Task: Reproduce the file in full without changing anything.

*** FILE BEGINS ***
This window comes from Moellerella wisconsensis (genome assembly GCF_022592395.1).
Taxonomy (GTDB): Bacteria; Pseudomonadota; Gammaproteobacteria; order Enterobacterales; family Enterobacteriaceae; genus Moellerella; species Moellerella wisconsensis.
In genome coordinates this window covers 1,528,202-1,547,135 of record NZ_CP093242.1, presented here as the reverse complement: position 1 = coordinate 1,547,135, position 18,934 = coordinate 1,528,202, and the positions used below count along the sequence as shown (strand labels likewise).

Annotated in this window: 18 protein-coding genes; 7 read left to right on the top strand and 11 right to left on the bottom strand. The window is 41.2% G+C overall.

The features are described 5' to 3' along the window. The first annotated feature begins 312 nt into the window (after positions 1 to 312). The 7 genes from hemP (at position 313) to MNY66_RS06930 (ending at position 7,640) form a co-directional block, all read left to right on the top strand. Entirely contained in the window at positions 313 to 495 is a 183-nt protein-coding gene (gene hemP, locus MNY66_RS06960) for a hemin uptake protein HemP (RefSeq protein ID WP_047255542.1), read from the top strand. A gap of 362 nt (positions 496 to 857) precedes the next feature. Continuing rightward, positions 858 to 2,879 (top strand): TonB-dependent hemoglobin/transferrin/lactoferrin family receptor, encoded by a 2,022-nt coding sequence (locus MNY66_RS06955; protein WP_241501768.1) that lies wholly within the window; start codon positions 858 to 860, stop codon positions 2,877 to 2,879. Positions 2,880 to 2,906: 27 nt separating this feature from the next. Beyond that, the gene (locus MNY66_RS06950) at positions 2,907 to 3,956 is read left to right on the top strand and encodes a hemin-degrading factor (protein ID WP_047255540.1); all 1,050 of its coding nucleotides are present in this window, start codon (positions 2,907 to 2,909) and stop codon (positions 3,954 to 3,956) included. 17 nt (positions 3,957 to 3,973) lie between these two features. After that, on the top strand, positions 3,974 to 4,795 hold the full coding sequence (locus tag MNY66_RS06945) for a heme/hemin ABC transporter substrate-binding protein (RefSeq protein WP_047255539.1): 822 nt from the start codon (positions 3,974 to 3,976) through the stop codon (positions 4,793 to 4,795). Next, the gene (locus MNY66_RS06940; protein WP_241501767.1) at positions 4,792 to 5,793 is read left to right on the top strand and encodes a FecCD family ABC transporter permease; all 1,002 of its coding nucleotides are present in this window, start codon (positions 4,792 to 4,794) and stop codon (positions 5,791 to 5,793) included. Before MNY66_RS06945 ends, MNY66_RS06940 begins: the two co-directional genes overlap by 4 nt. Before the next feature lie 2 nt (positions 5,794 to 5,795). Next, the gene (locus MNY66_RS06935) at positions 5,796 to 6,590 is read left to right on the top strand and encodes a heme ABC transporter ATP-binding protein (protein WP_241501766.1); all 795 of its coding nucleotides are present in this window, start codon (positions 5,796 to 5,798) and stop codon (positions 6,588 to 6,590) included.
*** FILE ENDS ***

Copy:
This window comes from Moellerella wisconsensis (genome assembly GCF_022592395.1).
Taxonomy (GTDB): Bacteria; Pseudomonadota; Gammaproteobacteria; order Enterobacterales; family Enterobacteriaceae; genus Moellerella; species Moellerella wisconsensis.
In genome coordinates this window covers 1,528,202-1,547,135 of record NZ_CP093242.1, presented here as the reverse complement: position 1 = coordinate 1,547,135, position 18,934 = coordinate 1,528,202, and the positions used below count along the sequence as shown (strand labels likewise).

Annotated in this window: 18 protein-coding genes; 7 read left to right on the top strand and 11 right to left on the bottom strand. The window is 41.2% G+C overall.

The features are described 5' to 3' along the window. The first annotated feature begins 312 nt into the window (after positions 1 to 312). The 7 genes from hemP (at position 313) to MNY66_RS06930 (ending at position 7,640) form a co-directional block, all read left to right on the top strand. Entirely contained in the window at positions 313 to 495 is a 183-nt protein-coding gene (gene hemP, locus MNY66_RS06960) for a hemin uptake protein HemP (RefSeq protein ID WP_047255542.1), read from the top strand. A gap of 362 nt (positions 496 to 857) precedes the next feature. Continuing rightward, positions 858 to 2,879 (top strand): TonB-dependent hemoglobin/transferrin/lactoferrin family receptor, encoded by a 2,022-nt coding sequence (locus MNY66_RS06955; protein WP_241501768.1) that lies wholly within the window; start codon positions 858 to 860, stop codon positions 2,877 to 2,879. Positions 2,880 to 2,906: 27 nt separating this feature from the next. Beyond that, the gene (locus MNY66_RS06950) at positions 2,907 to 3,956 is read left to right on the top strand and encodes a hemin-degrading factor (protein ID WP_047255540.1); all 1,050 of its coding nucleotides are present in this window, start codon (positions 2,907 to 2,909) and stop codon (positions 3,954 to 3,956) included. 17 nt (positions 3,957 to 3,973) lie between these two features. After that, on the top strand, positions 3,974 to 4,795 hold the full coding sequence (locus tag MNY66_RS06945) for a heme/hemin ABC transporter substrate-binding protein (RefSeq protein WP_047255539.1): 822 nt from the start codon (positions 3,974 to 3,976) through the stop codon (positions 4,793 to 4,795). Next, the gene (locus MNY66_RS06940; protein WP_241501767.1) at positions 4,792 to 5,793 is read left to right on the top strand and encodes a FecCD family ABC transporter permease; all 1,002 of its coding nucleotides are present in this window, start codon (positions 4,792 to 4,794) and stop codon (positions 5,791 to 5,793) included. Before MNY66_RS06945 ends, MNY66_RS06940 begins: the two co-directional genes overlap by 4 nt. Before the next feature lie 2 nt (positions 5,794 to 5,795). Next, the gene (locus MNY66_RS06935) at positions 5,796 to 6,590 is read left to right on the top strand and encodes a heme ABC transporter ATP-binding protein (protein WP_241501766.1); all 795 of its coding nucleotides are present in this window, start codon (positions 5,796 to 5,798) and stop codon (positions 6,588 to 6,590) included.